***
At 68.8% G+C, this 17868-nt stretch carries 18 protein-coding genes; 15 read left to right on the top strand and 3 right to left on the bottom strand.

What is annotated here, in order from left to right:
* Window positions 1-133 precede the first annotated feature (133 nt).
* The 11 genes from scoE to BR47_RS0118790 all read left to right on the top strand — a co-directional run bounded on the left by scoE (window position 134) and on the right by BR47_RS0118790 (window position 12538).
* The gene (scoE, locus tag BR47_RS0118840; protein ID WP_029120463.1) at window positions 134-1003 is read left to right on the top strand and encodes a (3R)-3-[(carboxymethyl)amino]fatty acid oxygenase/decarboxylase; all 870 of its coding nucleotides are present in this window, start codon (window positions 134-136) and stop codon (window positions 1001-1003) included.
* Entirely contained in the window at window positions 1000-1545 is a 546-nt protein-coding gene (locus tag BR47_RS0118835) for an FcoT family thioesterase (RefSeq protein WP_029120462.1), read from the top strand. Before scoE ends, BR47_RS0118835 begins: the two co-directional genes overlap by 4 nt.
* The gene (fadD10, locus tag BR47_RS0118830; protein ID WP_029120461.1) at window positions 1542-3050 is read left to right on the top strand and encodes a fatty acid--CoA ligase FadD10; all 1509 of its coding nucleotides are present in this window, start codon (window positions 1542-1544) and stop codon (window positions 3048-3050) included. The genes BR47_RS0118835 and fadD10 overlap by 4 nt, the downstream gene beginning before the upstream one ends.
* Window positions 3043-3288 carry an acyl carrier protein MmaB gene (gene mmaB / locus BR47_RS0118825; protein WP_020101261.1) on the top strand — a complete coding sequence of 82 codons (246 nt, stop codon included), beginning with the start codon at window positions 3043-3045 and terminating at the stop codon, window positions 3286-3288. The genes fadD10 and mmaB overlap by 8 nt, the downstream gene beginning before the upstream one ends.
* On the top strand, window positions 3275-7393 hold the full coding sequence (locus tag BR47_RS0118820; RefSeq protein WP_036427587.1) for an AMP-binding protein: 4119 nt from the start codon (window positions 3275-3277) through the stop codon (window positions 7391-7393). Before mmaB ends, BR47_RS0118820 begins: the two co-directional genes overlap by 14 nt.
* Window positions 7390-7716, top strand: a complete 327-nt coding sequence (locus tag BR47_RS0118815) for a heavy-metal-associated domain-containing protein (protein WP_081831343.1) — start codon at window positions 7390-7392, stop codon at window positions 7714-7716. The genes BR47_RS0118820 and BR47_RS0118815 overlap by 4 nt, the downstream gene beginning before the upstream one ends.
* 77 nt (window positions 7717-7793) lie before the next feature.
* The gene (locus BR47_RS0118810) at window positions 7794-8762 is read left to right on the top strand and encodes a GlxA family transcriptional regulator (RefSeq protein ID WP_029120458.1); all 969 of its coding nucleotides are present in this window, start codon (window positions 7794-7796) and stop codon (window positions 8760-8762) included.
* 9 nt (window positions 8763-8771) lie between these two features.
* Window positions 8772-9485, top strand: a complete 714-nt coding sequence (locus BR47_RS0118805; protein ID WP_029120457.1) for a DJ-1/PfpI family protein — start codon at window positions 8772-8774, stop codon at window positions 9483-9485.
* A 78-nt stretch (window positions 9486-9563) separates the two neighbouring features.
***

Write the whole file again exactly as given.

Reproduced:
At 68.8% G+C, this 17868-nt stretch carries 18 protein-coding genes; 15 read left to right on the top strand and 3 right to left on the bottom strand.

What is annotated here, in order from left to right:
* Window positions 1-133 precede the first annotated feature (133 nt).
* The 11 genes from scoE to BR47_RS0118790 all read left to right on the top strand — a co-directional run bounded on the left by scoE (window position 134) and on the right by BR47_RS0118790 (window position 12538).
* The gene (scoE, locus tag BR47_RS0118840; protein ID WP_029120463.1) at window positions 134-1003 is read left to right on the top strand and encodes a (3R)-3-[(carboxymethyl)amino]fatty acid oxygenase/decarboxylase; all 870 of its coding nucleotides are present in this window, start codon (window positions 134-136) and stop codon (window positions 1001-1003) included.
* Entirely contained in the window at window positions 1000-1545 is a 546-nt protein-coding gene (locus tag BR47_RS0118835) for an FcoT family thioesterase (RefSeq protein WP_029120462.1), read from the top strand. Before scoE ends, BR47_RS0118835 begins: the two co-directional genes overlap by 4 nt.
* The gene (fadD10, locus tag BR47_RS0118830; protein ID WP_029120461.1) at window positions 1542-3050 is read left to right on the top strand and encodes a fatty acid--CoA ligase FadD10; all 1509 of its coding nucleotides are present in this window, start codon (window positions 1542-1544) and stop codon (window positions 3048-3050) included. The genes BR47_RS0118835 and fadD10 overlap by 4 nt, the downstream gene beginning before the upstream one ends.
* Window positions 3043-3288 carry an acyl carrier protein MmaB gene (gene mmaB / locus BR47_RS0118825; protein WP_020101261.1) on the top strand — a complete coding sequence of 82 codons (246 nt, stop codon included), beginning with the start codon at window positions 3043-3045 and terminating at the stop codon, window positions 3286-3288. The genes fadD10 and mmaB overlap by 8 nt, the downstream gene beginning before the upstream one ends.
* On the top strand, window positions 3275-7393 hold the full coding sequence (locus tag BR47_RS0118820; RefSeq protein WP_036427587.1) for an AMP-binding protein: 4119 nt from the start codon (window positions 3275-3277) through the stop codon (window positions 7391-7393). Before mmaB ends, BR47_RS0118820 begins: the two co-directional genes overlap by 14 nt.
* Window positions 7390-7716, top strand: a complete 327-nt coding sequence (locus tag BR47_RS0118815) for a heavy-metal-associated domain-containing protein (protein WP_081831343.1) — start codon at window positions 7390-7392, stop codon at window positions 7714-7716. The genes BR47_RS0118820 and BR47_RS0118815 overlap by 4 nt, the downstream gene beginning before the upstream one ends.
* 77 nt (window positions 7717-7793) lie before the next feature.
* The gene (locus BR47_RS0118810) at window positions 7794-8762 is read left to right on the top strand and encodes a GlxA family transcriptional regulator (RefSeq protein ID WP_029120458.1); all 969 of its coding nucleotides are present in this window, start codon (window positions 7794-7796) and stop codon (window positions 8760-8762) included.
* 9 nt (window positions 8763-8771) lie between these two features.
* Window positions 8772-9485, top strand: a complete 714-nt coding sequence (locus BR47_RS0118805; protein ID WP_029120457.1) for a DJ-1/PfpI family protein — start codon at window positions 8772-8774, stop codon at window positions 9483-9485.
* A 78-nt stretch (window positions 9486-9563) separates the two neighbouring features.